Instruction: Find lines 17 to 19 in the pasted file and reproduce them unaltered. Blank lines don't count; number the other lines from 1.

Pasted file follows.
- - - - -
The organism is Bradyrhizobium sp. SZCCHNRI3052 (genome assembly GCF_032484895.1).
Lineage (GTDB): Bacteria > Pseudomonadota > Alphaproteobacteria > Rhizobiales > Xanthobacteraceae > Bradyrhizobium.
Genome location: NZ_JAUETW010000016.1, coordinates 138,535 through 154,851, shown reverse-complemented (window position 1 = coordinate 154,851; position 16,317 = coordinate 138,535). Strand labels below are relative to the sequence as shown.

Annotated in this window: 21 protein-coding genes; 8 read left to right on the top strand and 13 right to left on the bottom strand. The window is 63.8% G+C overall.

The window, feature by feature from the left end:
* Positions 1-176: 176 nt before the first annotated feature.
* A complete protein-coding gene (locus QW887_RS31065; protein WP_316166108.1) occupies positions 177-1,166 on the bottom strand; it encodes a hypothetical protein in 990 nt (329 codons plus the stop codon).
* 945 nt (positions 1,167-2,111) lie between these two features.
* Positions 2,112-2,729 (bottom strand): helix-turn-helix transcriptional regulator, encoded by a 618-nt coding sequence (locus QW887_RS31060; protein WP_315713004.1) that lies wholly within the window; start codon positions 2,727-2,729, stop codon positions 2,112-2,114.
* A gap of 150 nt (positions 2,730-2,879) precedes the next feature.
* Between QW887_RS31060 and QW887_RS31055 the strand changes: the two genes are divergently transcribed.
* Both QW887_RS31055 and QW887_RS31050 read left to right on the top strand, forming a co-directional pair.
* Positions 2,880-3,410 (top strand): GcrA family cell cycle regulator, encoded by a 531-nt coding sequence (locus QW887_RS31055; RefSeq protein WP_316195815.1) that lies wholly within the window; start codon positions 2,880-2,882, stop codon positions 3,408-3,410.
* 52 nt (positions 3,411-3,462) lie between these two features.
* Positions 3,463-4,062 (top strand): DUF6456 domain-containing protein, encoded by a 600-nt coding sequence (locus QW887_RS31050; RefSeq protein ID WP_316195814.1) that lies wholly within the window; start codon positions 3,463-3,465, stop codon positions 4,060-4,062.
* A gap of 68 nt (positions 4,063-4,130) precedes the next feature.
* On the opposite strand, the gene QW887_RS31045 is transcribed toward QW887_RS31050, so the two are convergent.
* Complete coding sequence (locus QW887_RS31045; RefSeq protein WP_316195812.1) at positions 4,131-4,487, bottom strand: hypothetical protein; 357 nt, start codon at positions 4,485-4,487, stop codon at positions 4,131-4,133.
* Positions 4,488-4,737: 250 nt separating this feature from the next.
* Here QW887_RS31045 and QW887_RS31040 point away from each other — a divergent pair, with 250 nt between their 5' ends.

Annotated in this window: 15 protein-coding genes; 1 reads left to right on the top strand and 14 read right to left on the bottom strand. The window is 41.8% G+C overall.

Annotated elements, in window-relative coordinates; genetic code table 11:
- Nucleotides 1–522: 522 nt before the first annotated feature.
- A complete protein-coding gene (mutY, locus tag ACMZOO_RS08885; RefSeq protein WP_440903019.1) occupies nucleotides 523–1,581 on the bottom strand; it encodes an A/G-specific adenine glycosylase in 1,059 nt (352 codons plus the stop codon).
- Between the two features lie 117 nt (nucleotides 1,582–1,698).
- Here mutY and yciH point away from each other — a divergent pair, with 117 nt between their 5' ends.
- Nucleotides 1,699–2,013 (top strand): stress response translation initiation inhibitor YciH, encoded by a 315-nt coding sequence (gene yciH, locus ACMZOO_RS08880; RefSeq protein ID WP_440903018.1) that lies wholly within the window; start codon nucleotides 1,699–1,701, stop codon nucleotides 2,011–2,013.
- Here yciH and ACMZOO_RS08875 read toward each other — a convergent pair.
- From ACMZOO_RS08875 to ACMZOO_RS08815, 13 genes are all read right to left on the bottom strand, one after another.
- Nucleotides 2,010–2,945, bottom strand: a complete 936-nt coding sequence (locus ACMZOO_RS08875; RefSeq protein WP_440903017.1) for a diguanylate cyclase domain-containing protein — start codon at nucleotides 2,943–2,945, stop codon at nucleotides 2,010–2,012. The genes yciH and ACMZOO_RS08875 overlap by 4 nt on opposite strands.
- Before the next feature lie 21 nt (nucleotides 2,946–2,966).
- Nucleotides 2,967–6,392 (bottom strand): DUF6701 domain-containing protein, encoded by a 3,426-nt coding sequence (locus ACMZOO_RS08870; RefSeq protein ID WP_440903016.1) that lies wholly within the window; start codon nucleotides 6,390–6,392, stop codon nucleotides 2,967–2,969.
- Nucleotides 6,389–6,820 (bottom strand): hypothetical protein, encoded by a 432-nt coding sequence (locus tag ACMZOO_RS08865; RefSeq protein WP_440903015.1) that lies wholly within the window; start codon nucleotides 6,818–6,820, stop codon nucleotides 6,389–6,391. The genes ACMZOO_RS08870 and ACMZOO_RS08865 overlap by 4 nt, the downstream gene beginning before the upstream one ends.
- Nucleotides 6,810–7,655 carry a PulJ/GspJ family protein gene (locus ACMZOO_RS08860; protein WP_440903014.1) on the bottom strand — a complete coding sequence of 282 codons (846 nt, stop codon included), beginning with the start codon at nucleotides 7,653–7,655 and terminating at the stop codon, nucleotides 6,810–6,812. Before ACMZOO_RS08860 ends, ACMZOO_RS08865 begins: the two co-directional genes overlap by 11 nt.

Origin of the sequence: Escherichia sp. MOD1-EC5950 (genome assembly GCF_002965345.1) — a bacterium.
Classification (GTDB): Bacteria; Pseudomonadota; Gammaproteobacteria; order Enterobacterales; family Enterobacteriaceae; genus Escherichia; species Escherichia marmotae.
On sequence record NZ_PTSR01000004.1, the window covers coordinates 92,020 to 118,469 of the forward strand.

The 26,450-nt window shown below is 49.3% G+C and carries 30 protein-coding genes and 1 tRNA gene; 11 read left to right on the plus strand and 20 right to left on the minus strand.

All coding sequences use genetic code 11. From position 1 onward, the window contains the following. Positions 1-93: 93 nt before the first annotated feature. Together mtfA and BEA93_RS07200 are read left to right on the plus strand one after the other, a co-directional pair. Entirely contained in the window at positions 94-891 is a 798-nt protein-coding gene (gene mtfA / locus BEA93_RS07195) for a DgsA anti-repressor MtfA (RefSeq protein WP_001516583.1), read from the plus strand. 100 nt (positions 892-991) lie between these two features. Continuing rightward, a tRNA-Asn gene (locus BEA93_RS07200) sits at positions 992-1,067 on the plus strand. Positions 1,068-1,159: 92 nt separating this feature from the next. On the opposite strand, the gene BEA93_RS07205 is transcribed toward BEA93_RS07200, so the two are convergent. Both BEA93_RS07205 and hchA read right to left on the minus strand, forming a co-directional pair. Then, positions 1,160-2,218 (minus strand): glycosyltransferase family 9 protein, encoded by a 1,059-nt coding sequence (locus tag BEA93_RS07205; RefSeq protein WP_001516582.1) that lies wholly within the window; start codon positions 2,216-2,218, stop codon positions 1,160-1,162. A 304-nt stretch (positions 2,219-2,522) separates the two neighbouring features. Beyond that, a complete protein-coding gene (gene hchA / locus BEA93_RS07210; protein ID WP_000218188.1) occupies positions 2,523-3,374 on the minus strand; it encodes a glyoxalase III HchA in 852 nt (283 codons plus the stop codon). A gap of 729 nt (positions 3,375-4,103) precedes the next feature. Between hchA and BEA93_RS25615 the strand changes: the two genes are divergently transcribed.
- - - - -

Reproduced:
* On the opposite strand, the gene QW887_RS31045 is transcribed toward QW887_RS31050, so the two are convergent.
* Complete coding sequence (locus QW887_RS31045; RefSeq protein WP_316195812.1) at positions 4,131-4,487, bottom strand: hypothetical protein; 357 nt, start codon at positions 4,485-4,487, stop codon at positions 4,131-4,133.
* Positions 4,488-4,737: 250 nt separating this feature from the next.